I ended up dating a guy in secret during my junior year of high school. It was a really confusing time for both of us. We would have secret meet-ups. Like I pretended my car was broken for two weeks so he drove me to school and stuff. That next guy was totally different. He was super out and his parents were members of PFLAG. That was a 180 for me. His mom approached me one afternoon and affirmed that it was normal for me to love whoever I loved. She was the first adult who affirmed that part of me and I remember breaking down in her arms. It was this crazy moment to have someone say, “You are who you are and it’s ok” especially when you live in a majority white, Christian, town. She changed everything. After that, I tried to come out to my parents and I mean, they’re still learning and it's been an ongoing process for them to recognize who I am. It’s been a slow process but they’ve made so much progress.

Did things change in college?

S – Well I was determined to have a different experience than high school, so I joined a fraternity and was closeted. I stayed closeted until about 2 months into my college experience. 

 I ended up dating this one guy, not in secret but also not publicly. One night we went out with friends to a local bar. I remember at one point we were dancing together and it felt like such a good night. We were having fun, drinking, and I was dancing with this boy I was dating. It was a good night. Before I knew it, the bouncers of the club came over and grabbed us and starting dragging us out. They threw him on the ground and started kicking him while they put me in a chokehold and dragged me out of the club. I remember I just kept screaming. They ended up grabbing one of my friends and threw her head against a column. I completely lost it. When they threw me outside the fight or flight instinct kicked in and I just ran and didn’t stop running until I got to a friend’s apartment. When I got outside the complex gate I fell on the ground crying. We cried together for hours. It was a traumatizing experience. 

He had a broken nose and a chipped tooth. I just had scraps, scratches, and bruises. Later we were interviewed by our campus newspaper. It caused a huge controversy on our campus. People didn’t believe it happened, our school didn’t take any actions, and the club blamed us for drinking underage. That was the moment that defined my life and pushed me to come out. The next week I quit the fraternity and came out. That was the moment I decided to work with the LBGTQ community so that people growing up wouldn’t have the same experiences I did and my own experiences don’t even measure up to so many people out there.

This year 17 trans women of color have been murdered. This can’t keep happening.

Is that how you got into your career?

S - Since college, my central group of friends have been LBGTQ individuals, so I've always had this connection to the LBGTQ community while also recognizing that our rights are still growing. I’ve been really intentional about keeping up with politics and working with LBGTQ groups, especially when you have people like Donald Trump in the office. I started law school so I could work with an LBGTQ rights organization whether that was HRC or LAMBDA. The fight is not over. Marriage equality has passed but there’s still so much to do. Like individuals with HIV still cannot serve in the military, it’s seen as a disability. There needs to be more awareness about that. And trans individuals still don't have their basic human rights recognized.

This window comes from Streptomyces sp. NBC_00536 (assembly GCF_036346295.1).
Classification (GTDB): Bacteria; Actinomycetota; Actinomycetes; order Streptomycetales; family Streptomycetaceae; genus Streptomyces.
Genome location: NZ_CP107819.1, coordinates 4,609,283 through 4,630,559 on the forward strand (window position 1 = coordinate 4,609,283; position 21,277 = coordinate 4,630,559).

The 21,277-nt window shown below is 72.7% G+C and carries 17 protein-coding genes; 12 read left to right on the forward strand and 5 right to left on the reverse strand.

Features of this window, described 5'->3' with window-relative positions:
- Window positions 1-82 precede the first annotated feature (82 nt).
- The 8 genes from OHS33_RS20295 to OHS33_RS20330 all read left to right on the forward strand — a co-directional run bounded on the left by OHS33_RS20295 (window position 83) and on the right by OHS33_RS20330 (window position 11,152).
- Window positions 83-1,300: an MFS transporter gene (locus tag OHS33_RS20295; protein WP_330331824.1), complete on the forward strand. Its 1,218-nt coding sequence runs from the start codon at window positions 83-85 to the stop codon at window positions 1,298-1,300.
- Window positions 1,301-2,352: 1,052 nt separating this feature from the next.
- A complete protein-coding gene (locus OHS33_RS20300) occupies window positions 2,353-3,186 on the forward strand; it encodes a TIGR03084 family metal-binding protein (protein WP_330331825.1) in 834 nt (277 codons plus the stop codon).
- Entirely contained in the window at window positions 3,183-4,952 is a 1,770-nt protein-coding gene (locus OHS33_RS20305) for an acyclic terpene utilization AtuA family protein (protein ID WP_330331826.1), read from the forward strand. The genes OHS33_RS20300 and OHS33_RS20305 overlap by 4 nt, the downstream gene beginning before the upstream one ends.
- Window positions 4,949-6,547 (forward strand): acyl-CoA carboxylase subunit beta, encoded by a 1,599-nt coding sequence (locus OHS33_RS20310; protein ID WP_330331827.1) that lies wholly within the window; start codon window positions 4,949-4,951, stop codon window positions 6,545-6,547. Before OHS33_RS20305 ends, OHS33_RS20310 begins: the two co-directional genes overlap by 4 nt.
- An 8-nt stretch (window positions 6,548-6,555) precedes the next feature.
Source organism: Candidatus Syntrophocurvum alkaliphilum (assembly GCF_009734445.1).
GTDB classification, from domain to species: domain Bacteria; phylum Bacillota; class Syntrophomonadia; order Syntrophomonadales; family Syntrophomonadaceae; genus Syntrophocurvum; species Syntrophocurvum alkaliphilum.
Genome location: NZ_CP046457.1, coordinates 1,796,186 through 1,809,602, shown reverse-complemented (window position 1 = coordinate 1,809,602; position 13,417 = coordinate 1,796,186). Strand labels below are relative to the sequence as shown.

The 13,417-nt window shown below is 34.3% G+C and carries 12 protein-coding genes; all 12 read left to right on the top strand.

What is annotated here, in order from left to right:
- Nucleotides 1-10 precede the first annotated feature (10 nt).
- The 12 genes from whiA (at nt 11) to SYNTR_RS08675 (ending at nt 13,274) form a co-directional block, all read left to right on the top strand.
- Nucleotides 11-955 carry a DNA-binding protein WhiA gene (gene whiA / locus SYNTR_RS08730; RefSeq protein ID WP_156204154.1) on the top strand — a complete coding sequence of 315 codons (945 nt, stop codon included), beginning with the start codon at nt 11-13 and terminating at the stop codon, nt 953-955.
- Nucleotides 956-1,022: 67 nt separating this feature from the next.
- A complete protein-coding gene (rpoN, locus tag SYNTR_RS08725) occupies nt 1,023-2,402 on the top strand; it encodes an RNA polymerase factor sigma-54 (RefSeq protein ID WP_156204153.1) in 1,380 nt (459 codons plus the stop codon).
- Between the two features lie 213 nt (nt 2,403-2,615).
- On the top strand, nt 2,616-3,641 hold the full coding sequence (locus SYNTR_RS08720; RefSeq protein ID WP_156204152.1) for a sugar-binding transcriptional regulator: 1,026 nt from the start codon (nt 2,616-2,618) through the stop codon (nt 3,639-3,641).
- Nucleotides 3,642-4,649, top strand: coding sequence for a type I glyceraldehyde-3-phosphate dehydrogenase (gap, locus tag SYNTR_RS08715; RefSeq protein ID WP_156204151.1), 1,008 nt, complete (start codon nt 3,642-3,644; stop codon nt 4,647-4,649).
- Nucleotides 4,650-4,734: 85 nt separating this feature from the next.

What about you and your career, Will?

W - I hate my career for social reasons. I got involved by chance. I went to a recruiter and I wasn’t looking for any particular job but I was chosen as a battlefield airman. So I took a test and passed it and that’s how the process started.

I don't know if you want to hear this, but I’m not particularly interested in my career. It’s been a shit show from the beginning. Most of that is contributed to me not fitting in. It's an all-male career field. I’m basically in a fraternity.

 My first station was in Germany and when I got there they took all of the new guys downstairs and forced us to drink. I never drank before I went to Germany.  I said I didn’t want to drink and they said I had to. That's how the military was for me for a while. I had to learn who I was before I could stand up for myself.

 Now I won't do anything I don't want to, and I’ll stand up for myself if need be, but I still don’t really fit in. I’m hoping to transition into clinical social work. My dream is to work with LBGTQ youth because you can get lost out there. If I had someone who I could have talked to who was able to affirm me, it would have been completely different. If I could do that for someone in the future that would mean so much. 


So gents, how did you meet?

W - Oh.

S - This story.

W - It was Saint Patty’s Day in Baton Rouge ….

 Wait, really?

S - Oh yes. It was Saint Patty’s Day in Baton Rouge. 

W - Like I said, I never drank before the military…but I learned to drink in the military. And girl, it’s Saint Patty's Day, I can't drink alone. So I went to Splash, a gay bar, by myself. 

S - Before we get to how we meet, I should say that I went out with a bunch of friends that night. 

W - Sean was on a 24-hour binge.

S - I was wasted. At the time, I was in a relationship; It was a really bad relationship. It was um…

W - abusive, I’m so sorry.